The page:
2011 Annual Report
1a.Objectives (from AD-416)
Insect transmission of plant viruses is a major problem in agriculture that requires proactive research to limit its occurrence. The objective of the proposed cooperative research is to better understand the genes expressed in Bemisia tabaci salivary gland and midgut tissues in whiteflies harboring the begomovirus, Squash leaf curl virus. Next-generation massively-parallel DNA sequencing of Bemisia tabaci expressed sequence tag (EST) libraries will provide a more comprehensive representation of genes that are expressed in these tissues than is currently available and how vectoring this begomovirus affects gene expression. These ESTs could represent novel targets for disrupting normal homeostasis of the insect pest and/or viral disease transmission. As many plant disease causing begomoviruses must cross the epithelial barrier within salivary glands or digestive tracts of their arthropod vector, these tissues represent logical targets for understanding the processes involved in virus transmission. How whiteflies respond to viral infection will yield important new information about how begomoviruses enter their insect hosts and are transmitted to plants.
1b.Approach (from AD-416)
Next-generation sequencing will be used to provide a view of gene expression (e.g. transcriptome) in tissues of Bemisia tabaci vectoring Squash leaf curl virus. The approach follows standard procedures adapted for next-generation sequencing of transcriptomes, including tissue dissection from B. tabaci (naïve and infected with Squash leaf curl virus), RNA extraction, cDNA library construction, massively parallel DNA sequencing of ESTs, annotation, and organization in a PAVE database for mining. Post-sequencing analysis includes verification of changes in gene expression and functional analysis of proteins encoded by transcripts.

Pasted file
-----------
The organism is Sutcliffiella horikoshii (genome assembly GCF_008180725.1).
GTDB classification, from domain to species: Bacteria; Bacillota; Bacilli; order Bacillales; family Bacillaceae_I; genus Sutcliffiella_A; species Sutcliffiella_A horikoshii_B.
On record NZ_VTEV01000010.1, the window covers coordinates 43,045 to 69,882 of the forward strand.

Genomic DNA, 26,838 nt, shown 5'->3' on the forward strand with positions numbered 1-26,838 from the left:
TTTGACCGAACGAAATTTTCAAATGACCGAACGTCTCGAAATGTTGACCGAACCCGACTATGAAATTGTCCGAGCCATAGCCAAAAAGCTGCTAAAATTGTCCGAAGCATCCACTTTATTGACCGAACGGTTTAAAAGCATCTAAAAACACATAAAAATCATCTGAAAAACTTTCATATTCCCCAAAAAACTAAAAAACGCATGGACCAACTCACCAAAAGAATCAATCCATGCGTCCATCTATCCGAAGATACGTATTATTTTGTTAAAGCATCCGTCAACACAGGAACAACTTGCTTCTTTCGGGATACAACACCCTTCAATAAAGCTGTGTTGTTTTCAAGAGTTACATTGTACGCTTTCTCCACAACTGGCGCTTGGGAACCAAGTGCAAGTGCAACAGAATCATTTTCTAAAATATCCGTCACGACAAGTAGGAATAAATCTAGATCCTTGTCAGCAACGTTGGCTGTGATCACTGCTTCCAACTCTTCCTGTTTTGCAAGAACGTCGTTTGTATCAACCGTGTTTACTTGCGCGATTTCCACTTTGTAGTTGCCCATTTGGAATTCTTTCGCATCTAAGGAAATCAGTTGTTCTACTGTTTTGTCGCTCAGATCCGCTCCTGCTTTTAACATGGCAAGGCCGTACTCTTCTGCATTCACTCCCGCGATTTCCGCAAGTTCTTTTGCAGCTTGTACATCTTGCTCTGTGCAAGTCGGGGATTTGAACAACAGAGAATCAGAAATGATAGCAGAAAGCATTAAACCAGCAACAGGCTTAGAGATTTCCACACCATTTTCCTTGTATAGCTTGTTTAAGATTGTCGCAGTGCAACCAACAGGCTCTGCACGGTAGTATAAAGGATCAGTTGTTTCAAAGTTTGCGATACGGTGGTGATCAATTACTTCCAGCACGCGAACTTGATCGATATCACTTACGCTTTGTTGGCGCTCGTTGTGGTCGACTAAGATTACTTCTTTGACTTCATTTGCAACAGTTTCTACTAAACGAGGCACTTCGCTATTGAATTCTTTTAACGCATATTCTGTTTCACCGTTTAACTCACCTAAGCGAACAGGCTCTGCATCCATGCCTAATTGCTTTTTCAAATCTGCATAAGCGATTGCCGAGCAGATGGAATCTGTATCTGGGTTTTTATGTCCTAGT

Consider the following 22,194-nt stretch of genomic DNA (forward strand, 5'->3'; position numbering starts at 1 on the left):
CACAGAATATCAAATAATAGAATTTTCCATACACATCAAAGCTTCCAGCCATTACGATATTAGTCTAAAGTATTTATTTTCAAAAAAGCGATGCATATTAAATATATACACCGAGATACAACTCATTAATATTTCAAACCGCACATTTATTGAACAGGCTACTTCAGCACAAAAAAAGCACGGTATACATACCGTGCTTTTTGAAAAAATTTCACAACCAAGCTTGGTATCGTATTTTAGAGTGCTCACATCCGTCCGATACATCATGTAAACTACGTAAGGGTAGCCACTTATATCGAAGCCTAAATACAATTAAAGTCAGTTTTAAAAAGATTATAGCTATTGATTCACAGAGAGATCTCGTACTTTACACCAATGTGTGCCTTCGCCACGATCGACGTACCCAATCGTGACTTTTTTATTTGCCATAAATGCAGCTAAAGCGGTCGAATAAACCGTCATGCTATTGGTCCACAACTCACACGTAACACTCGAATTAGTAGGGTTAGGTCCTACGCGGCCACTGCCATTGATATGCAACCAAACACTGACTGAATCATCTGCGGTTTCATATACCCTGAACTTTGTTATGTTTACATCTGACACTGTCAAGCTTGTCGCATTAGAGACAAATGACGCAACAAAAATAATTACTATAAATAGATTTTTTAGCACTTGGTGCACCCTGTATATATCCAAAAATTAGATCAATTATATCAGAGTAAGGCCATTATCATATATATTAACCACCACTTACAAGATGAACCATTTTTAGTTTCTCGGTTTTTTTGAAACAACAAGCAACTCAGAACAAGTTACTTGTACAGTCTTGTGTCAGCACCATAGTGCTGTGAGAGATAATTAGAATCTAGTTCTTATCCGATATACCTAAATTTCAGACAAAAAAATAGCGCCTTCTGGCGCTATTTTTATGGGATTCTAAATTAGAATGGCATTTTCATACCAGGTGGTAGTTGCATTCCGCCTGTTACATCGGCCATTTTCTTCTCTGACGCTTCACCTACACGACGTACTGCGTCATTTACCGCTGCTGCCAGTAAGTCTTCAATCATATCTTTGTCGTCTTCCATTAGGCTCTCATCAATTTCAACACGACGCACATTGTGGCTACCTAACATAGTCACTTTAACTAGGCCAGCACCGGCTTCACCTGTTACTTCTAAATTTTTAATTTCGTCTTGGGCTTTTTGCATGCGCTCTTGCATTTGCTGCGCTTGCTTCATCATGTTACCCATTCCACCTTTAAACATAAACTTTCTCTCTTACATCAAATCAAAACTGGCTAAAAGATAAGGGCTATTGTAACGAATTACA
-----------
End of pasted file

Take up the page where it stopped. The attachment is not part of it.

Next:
The whitefly, Bemisia tabaci, is a major pest of cotton and other crops and vectors many economically important plant viruses. This specific cooperative agreement contributes directly to the goals of CRIS project 5347-22620-021-00D “Sustainable Pest Management Strategies for Arid-Land Crops” and specifically relates to Objective 1 – Develop knowledge and control tactics based on the physiology, biochemistry, genetics and vector-pathogen interactions of insect pests – by expanding our knowledge of the B. tabaci transcriptome, which is extremely lacking based on the global significance of this pest. This project intends to better understand the genes expressed in B. tabaci salivary glands and midgut. Because many plant disease causing begomoviruses must cross the cellular barriers in salivary glands or digestive tracts of their arthropod vector, these tissues represent logical targets for understanding the processes involved in virus transmission. By sequencing the genes expressed in these tissues, we will identify novel targets for disrupting normal homeostasis of the insect pest and/or viral disease transmission. In the first year, 1000 guts and 1000 primary salivary glands were extirpated from adult B. tabaci. Two hundred intact adult whiteflies were collected from the same colony. Sufficient genetic material was obtained from guts for DNA library construction, but additional salivary glands were needed. A paired-end Illumina library was made from the gut preparation and subjected to DNA sequencing and assembly. The assemblies were moved into a sequence management system and annotated. The gut library yielded 229,881 expressed sequences. A library similarly constructed from whole adult whitefly was also subjected to Illumina sequencing yielded 542,617 expressed sequences. Data mining was carried out and genes present uniquely in the gut (whole whitefly was also searched) were selected based on a predicted involvement in stress-related responses. Multiple genes were selected and validated for gene expression, indicating that all processes in the pipeline are functioning optimally, paving the way for additional library constructions. Library preparation is underway for a second sampling of 1000 guts and 2000 salivary glands (extirpatation completed June 2011) for sequencing, assembly, and annotation. The goal is to obtain the complete transcriptome for the whitefly gut and primary salivary glands, respectively, with the next round of sequencing. This information will not only provide needed information to better understand the biology and epidemiology of this pest, but genes could also be targeted for direct control of this pest and/or reduce virus transmission. Progress of the project is maintained via emails, phone meetings, and occasional visits between collaborators.